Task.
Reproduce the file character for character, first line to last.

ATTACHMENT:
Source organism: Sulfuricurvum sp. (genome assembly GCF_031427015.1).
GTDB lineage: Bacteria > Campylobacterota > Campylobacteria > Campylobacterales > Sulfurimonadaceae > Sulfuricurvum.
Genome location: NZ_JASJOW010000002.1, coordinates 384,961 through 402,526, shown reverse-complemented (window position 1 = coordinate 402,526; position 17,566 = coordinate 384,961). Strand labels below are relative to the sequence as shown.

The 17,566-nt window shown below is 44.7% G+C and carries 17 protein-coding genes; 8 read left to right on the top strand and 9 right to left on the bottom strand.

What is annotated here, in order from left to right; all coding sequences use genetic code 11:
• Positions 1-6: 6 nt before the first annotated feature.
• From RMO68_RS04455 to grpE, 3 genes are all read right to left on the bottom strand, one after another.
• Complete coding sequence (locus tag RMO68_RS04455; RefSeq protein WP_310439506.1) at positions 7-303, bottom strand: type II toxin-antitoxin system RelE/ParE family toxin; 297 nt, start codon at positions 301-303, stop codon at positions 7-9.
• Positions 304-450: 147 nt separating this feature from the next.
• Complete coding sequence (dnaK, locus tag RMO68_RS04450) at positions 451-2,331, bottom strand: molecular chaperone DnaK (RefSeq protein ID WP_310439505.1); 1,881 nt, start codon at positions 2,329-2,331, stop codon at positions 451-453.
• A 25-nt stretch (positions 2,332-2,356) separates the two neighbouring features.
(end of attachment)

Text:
Source organism: Sulfuricurvum sp. (genome assembly GCF_031427015.1).
GTDB lineage: Bacteria > Campylobacterota > Campylobacteria > Campylobacterales > Sulfurimonadaceae > Sulfuricurvum.
Genome location: NZ_JASJOW010000002.1, coordinates 384,961 through 402,526, shown reverse-complemented (window position 1 = coordinate 402,526; position 17,566 = coordinate 384,961). Strand labels below are relative to the sequence as shown.

The 17,566-nt window shown below is 44.7% G+C and carries 17 protein-coding genes; 8 read left to right on the top strand and 9 right to left on the bottom strand.

What is annotated here, in order from left to right; all coding sequences use genetic code 11:
• Positions 1-6: 6 nt before the first annotated feature.
• From RMO68_RS04455 to grpE, 3 genes are all read right to left on the bottom strand, one after another.
• Complete coding sequence (locus tag RMO68_RS04455; RefSeq protein WP_310439506.1) at positions 7-303, bottom strand: type II toxin-antitoxin system RelE/ParE family toxin; 297 nt, start codon at positions 301-303, stop codon at positions 7-9.
• Positions 304-450: 147 nt separating this feature from the next.
• Complete coding sequence (dnaK, locus tag RMO68_RS04450) at positions 451-2,331, bottom strand: molecular chaperone DnaK (RefSeq protein ID WP_310439505.1); 1,881 nt, start codon at positions 2,329-2,331, stop codon at positions 451-453.
• A 25-nt stretch (positions 2,332-2,356) separates the two neighbouring features.